The patients taking lemon balm had significantly reduced scores for depression, anxiety, and stress. They also took less time to fall asleep and had an increase in total sleep duration.
In mouse models, honokiol reduced the time it took to fall asleep and increased the amount of sleep.24 In another animal study, honokiol was directly compared to diazepam (Valium®).25 It was found to reduce symptoms of anxiety to a similar level as the drug.
But while diazepam decreased muscle motor activity and tone, and impaired memory, honokiol did not. Mice experienced withdrawal symptoms when diazepam was stopped. The animals taking honokiol did not, indicating its use is not likely to lead to physical dependence.
Chamomile is a popular herb often used as a tea to promote sleep and relaxation.26
In a rat study, chamomile was shown to improve sleep onset and had a mild hypnotic effect (much like benzodiazepines).27 In one clinical study, chamomile showed encouraging beneficial effects on daytime functioning in people with sleep problems.28
Researchers believe that the active components present in chamomile, apigenin in particular, are responsible for its effects.
Getting enough quality sleep is critical to health. Inadequate sleep increases risk for many chronic illnesses.
A large percentage of adults do not get enough sleep on a regular basis, and sleep problems increase with advancing age.
Many people rely on pharmaceutical drugs to aid sleep, but these medications cause several potential adverse effects, including risk for addiction and tolerance (which means they stop working).
A combination of plant-derived nutrients may provide support for healthy sleep, without the risk for significant side effects.
Lemon balm, honokiol, and chamomile (which contains apigenin) work on slumber centers in the brain to induce and maintain sleep, but without the sedating or addictive properties of those pharmaceutical medications.
If you have any questions on the scientific content of this article, please call a Life Extension® Wellness Specialist at 1-866-864-3027.
- Available at: https://www.cdc.gov/sleep/data_statistics.html. Accessed May 9, 2019.
- Cases J, Ibarra A, Feuillere N, et al. Pilot trial of Melissa officinalis L. leaf extract in the treatment of volunteers suffering from mild-to-moderate anxiety disorders and sleep disturbances. Med J Nutrition Metab. 2011 Dec;4(3):211-8.
- In-house connectivity mapping. LINCS-Broad Institute Database. Data on File. 2019.
- Awad R, Muhammad A, Durst T, et al. Bioassay-guided fractionation of lemon balm (Melissa officinalis L.) using an in vitro measure of GABA transaminase activity. Phytother Res. 2009 Aug;23(8):1075-81.
- Alexeev M, Grosenbaugh DK, Mott DD, et al. The natural products magnolol and honokiol are positive allosteric modulators of both synaptic and extra-synaptic GABA(A) receptors. Neuropharmacology. 2012 Jun;62(8):2507-14.
- Watson NF, Badr MS, Belenky G, et al. Recommended Amount of Sleep for a Healthy Adult: A Joint Consensus Statement of the American Academy of Sleep Medicine and Sleep Research Society. Sleep. 2015 Jun 1;38(6):843-4.
- Riemann D, Krone LB, Wulff K, et al. Sleep, insomnia, and depression. Neuropsychopharmacology. 2019 May 9.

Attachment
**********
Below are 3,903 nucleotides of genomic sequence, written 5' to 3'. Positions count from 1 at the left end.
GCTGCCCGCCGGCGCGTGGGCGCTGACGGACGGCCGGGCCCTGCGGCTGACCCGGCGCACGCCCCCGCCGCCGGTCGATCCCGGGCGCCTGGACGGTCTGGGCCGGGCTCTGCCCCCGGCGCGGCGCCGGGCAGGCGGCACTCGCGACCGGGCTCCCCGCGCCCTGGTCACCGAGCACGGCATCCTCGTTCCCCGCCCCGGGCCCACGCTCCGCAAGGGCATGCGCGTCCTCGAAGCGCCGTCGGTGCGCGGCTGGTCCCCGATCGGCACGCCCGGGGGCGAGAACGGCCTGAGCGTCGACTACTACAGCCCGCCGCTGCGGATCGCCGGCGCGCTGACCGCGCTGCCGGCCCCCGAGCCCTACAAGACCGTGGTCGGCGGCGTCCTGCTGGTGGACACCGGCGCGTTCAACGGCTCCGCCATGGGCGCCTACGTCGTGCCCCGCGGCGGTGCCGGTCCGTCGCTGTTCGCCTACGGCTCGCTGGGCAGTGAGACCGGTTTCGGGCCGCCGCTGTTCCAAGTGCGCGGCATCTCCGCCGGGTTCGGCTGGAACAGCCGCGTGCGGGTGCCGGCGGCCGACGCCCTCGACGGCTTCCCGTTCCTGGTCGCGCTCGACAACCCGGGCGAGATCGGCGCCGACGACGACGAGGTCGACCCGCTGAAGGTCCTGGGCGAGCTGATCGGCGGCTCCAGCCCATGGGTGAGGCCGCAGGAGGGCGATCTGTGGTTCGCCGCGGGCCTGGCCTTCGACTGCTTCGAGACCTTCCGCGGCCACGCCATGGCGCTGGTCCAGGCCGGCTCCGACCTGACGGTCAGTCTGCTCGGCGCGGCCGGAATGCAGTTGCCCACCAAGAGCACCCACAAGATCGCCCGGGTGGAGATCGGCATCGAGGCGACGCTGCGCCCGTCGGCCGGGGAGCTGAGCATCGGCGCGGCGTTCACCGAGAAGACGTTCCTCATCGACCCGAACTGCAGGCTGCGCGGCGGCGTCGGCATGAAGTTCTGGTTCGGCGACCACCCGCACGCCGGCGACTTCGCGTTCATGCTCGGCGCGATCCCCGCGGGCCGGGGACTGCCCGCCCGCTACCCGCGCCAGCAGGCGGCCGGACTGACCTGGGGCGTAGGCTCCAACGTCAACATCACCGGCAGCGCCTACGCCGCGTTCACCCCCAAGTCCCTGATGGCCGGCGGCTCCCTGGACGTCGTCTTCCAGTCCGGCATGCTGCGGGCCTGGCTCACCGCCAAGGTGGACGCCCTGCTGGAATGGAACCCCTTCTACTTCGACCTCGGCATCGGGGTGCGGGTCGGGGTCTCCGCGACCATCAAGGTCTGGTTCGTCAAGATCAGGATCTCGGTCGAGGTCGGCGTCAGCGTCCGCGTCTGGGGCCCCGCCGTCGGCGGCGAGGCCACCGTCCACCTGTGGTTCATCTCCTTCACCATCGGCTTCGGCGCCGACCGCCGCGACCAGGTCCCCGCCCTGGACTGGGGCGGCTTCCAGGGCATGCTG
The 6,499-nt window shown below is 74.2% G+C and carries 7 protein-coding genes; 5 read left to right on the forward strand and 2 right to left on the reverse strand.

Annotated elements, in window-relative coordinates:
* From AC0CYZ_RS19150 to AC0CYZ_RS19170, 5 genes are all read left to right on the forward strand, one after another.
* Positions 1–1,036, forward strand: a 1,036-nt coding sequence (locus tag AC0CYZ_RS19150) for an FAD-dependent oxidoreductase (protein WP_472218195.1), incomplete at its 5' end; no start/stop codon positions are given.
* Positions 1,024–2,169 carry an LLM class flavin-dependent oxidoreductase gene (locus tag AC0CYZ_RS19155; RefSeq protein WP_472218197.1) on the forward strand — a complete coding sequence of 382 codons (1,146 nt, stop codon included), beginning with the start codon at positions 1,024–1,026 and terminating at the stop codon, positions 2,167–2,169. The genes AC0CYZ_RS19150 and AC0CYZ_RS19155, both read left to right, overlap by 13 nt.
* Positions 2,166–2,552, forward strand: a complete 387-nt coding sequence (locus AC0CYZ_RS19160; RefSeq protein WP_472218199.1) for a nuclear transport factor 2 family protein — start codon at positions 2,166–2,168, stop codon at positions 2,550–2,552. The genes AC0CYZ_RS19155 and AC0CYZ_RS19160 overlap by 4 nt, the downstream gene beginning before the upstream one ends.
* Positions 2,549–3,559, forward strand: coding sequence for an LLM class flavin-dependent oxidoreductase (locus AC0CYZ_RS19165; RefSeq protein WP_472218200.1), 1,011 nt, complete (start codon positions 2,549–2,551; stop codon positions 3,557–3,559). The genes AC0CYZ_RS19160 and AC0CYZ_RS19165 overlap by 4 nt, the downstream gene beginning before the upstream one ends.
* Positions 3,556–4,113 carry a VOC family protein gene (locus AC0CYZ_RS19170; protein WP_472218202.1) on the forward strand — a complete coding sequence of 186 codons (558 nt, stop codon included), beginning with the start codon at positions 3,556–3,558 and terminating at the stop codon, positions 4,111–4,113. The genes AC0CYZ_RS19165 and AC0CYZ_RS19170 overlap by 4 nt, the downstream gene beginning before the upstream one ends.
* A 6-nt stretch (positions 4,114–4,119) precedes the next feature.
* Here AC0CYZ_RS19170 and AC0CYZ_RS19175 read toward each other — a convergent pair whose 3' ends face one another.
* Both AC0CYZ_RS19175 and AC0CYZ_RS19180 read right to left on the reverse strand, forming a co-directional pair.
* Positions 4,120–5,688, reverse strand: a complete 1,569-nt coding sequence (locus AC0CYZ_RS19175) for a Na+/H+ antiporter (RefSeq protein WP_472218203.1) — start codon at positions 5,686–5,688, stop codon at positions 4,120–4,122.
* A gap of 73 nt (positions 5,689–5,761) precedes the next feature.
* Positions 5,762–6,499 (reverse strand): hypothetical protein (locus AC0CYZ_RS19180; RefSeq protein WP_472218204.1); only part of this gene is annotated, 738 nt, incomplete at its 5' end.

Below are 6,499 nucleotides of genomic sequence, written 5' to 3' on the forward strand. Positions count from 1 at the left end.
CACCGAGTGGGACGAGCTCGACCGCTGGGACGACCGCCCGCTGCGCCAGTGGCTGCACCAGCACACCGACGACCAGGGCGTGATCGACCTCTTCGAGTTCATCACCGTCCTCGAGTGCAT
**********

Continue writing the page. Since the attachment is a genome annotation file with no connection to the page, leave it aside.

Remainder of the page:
- von Ruesten A, Weikert C, Fietze I, et al. Association of sleep duration with chronic diseases in the European Prospective Investigation into Cancer and Nutrition (EPIC)-Potsdam study. PLoS One. 2012;7(1):e30972.
- Cooper CB, Neufeld EV, Dolezal BA, et al. Sleep deprivation and obesity in adults: a brief narrative review. BMJ Open Sport Exerc Med. 2018;4(1):e000392.
- Lao XQ, Liu X, Deng HB, et al. Sleep Quality, Sleep Duration, and the Risk of Coronary Heart Disease: A Prospective Cohort Study With 60,586 Adults. J Clin Sleep Med. 2018 Jan 15;14(1):109-17.
- Zhang F, Zhong R, Li S, et al. The missing link between sleep disorders and age-related dementia: recent evidence and plausible mechanisms. J Neural Transm (Vienna). 2017 May;124(5):559-68.
- Adib-Hajbaghery M, Mousavi SN. The effects of chamomile extract on sleep quality among elderly people: A clinical trial. Complement Ther Med. 2017 Dec;35:109-14.
- Geyer C. In Search of a Good Night’s Sleep: Hormones, Mind, Movement, and Breath. Am J Lifestyle Med. 2018 Mar-Apr;12(2):120-3.
- Baker FC, de Zambotti M, Colrain IM, et al. Sleep problems during the menopausal transition: prevalence, impact, and management challenges. Nat Sci Sleep. 2018;10:73-95.
- Sutton EL. Insomnia. Med Clin North Am. 2014 May;98(3):565-81.
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- Frey DJ, Ortega JD, Wiseman C, et al. Influence of zolpidem and sleep inertia on balance and cognition during nighttime awakening: a randomized placebo-controlled trial. J Am Geriatr Soc. 2011 Jan;59(1):73-81.
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- Available at: https://www.sleepfoundation.org/articles/orexin-receptor-antagonists-new-class-sleeping-pill. Accessed May 13, 2019.
- Awad R, Levac D, Cybulska P, et al. Effects of traditionally used anxiolytic botanicals on enzymes of the gamma-aminobutyric acid (GABA) system. Can J Physiol Pharmacol. 2007 Sep;85(9):933-42.
- Brisbare-Roch C, Dingemanse J, Koberstein R, et al. Promotion of sleep by targeting the orexin system in rats, dogs and humans. Nat Med. 2007 Feb;13(2):150-5.
- Dubey AK, Handu SS, Mediratta PK. Suvorexant: The first orexin receptor antagonist to treat insomnia. J Pharmacol Pharmacother. 2015 Apr-Jun;6(2):118-21.
- Haybar H, Javid AZ, Haghighizadeh MH, et al. The effects of Melissa officinalis supplementation on depression, anxiety, stress, and sleep disorder in patients with chronic stable angina. Clin Nutr ESPEN. 2018 Aug;26:47-52.
- Qu WM, Yue XF, Sun Y, et al. Honokiol promotes non-rapid eye movement sleep via the benzodiazepine site of the GABA(A) receptor in mice. Br J Pharmacol. 2012 Oct;167(3):587-98.